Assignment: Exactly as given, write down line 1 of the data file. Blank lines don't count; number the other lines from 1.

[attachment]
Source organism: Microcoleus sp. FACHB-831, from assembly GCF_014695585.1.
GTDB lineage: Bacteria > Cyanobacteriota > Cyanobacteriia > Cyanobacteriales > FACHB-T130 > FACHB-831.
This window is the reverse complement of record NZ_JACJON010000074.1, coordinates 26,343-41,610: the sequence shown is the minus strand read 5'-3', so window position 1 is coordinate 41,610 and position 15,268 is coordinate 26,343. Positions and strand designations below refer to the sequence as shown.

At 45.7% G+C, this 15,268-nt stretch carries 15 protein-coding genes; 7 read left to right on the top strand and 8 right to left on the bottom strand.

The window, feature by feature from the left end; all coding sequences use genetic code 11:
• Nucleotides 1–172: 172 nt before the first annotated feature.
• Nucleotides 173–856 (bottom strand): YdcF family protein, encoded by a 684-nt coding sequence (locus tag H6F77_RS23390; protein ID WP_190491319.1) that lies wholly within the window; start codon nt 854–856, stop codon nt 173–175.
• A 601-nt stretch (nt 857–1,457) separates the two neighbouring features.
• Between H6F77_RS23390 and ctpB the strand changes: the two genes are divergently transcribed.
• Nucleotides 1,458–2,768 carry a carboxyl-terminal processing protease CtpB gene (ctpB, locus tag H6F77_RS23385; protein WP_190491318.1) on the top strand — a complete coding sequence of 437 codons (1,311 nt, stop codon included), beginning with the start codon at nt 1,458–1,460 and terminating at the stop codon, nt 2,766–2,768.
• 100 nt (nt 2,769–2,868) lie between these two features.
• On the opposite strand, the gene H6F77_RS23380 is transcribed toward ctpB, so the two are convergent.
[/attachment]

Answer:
Source organism: Microcoleus sp. FACHB-831, from assembly GCF_014695585.1.